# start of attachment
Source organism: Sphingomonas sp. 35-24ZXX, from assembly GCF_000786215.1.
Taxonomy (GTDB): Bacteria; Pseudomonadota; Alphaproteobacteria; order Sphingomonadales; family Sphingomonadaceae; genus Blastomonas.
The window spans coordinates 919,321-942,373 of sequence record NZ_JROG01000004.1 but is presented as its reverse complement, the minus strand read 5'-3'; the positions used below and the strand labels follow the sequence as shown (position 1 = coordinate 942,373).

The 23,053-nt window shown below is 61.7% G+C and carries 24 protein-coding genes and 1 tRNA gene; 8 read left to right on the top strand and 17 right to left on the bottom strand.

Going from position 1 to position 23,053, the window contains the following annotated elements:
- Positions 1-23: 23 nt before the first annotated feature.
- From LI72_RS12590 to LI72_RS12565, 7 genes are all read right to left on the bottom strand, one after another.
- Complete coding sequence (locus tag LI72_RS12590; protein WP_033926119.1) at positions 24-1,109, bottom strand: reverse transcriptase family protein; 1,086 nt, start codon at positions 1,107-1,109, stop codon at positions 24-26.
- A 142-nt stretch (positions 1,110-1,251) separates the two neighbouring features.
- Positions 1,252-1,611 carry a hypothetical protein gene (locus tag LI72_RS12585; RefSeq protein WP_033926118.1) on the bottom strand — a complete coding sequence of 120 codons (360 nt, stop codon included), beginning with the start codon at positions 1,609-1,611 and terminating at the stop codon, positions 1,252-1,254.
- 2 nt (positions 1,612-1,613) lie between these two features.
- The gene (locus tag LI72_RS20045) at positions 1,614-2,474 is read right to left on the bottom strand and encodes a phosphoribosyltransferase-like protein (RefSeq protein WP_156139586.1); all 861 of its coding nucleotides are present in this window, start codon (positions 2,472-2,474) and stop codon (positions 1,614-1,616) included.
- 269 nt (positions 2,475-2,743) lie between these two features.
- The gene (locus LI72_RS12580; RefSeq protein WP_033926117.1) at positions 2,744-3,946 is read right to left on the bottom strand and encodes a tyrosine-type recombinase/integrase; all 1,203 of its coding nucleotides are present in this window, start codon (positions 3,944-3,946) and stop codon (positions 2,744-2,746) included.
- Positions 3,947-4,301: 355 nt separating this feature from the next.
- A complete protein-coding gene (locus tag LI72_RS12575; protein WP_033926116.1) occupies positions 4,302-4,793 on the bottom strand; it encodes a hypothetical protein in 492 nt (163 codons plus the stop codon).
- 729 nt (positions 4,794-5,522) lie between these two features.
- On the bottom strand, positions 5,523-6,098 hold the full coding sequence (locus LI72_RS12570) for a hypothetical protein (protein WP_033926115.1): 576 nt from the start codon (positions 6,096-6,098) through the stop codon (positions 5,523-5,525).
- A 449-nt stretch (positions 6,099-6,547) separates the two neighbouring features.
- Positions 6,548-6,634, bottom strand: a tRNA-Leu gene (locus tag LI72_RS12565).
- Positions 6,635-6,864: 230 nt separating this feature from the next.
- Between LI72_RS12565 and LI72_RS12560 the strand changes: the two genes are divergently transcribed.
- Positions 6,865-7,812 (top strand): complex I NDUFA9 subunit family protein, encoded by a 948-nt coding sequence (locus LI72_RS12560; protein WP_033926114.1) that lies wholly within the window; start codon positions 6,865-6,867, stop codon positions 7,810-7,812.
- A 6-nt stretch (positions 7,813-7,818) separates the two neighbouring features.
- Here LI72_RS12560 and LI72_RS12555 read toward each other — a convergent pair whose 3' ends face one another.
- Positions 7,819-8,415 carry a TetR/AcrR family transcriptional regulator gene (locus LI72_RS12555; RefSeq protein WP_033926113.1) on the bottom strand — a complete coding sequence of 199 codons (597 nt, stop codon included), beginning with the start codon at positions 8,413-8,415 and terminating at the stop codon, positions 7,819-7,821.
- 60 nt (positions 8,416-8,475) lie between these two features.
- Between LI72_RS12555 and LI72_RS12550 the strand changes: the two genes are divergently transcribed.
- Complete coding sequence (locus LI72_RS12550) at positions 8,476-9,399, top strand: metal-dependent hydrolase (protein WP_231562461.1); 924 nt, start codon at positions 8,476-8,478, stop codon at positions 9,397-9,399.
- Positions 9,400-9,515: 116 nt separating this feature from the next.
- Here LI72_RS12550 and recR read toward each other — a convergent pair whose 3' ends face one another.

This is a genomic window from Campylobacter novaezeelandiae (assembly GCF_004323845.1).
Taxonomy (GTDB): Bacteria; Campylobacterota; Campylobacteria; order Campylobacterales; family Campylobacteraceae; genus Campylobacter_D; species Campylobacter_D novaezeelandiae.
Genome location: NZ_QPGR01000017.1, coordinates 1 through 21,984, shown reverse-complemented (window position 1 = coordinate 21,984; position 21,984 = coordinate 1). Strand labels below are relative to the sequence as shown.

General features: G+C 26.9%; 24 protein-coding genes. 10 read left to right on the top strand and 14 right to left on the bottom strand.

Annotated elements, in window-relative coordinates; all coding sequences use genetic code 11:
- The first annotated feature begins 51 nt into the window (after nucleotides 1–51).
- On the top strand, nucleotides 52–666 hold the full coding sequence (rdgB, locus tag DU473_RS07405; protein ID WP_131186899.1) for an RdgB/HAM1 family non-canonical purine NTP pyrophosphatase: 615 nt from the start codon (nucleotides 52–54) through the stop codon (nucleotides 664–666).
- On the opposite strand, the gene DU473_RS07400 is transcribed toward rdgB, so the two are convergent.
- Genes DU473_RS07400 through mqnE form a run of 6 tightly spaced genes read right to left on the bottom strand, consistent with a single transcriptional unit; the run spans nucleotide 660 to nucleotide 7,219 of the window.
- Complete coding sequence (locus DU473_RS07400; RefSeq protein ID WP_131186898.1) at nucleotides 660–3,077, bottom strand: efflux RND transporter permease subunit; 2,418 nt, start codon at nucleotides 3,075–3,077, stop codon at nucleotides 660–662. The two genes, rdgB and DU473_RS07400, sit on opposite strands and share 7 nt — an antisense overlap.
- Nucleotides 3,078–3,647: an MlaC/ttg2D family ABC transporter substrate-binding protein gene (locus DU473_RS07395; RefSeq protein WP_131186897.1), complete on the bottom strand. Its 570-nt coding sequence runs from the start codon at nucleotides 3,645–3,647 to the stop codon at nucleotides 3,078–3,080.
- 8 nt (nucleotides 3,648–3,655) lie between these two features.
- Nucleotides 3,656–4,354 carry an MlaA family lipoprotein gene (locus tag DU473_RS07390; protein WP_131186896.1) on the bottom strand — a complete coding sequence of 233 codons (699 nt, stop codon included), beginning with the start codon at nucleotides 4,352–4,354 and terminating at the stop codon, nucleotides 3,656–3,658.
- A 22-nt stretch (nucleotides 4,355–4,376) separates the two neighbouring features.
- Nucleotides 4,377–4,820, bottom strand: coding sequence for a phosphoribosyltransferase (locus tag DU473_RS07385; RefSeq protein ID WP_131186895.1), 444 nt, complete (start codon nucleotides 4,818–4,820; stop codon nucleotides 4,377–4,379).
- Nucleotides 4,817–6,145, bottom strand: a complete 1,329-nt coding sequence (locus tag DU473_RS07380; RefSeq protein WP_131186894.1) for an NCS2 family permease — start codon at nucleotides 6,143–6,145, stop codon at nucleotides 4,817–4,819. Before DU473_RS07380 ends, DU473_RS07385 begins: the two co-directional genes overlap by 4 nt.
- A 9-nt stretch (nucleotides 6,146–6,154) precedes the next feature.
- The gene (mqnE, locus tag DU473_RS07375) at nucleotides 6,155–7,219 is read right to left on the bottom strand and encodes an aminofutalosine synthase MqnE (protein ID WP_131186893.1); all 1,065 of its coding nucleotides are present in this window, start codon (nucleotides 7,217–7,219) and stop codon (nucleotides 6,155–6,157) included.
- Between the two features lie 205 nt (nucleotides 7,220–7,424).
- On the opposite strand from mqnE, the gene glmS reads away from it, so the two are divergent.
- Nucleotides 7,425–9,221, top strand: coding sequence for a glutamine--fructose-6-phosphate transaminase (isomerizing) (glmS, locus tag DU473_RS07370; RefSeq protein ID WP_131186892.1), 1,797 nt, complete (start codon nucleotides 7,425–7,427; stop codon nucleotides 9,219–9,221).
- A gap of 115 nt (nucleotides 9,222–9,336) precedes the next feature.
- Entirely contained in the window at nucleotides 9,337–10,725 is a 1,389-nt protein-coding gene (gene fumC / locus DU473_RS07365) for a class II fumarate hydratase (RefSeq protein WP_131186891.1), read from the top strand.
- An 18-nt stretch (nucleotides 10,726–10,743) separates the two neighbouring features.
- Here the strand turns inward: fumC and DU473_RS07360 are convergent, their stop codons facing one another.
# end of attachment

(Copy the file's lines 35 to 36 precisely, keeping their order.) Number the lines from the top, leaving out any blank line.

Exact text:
General features: G+C 26.9%; 24 protein-coding genes. 10 read left to right on the top strand and 14 right to left on the bottom strand.

Annotated elements, in window-relative coordinates; all coding sequences use genetic code 11: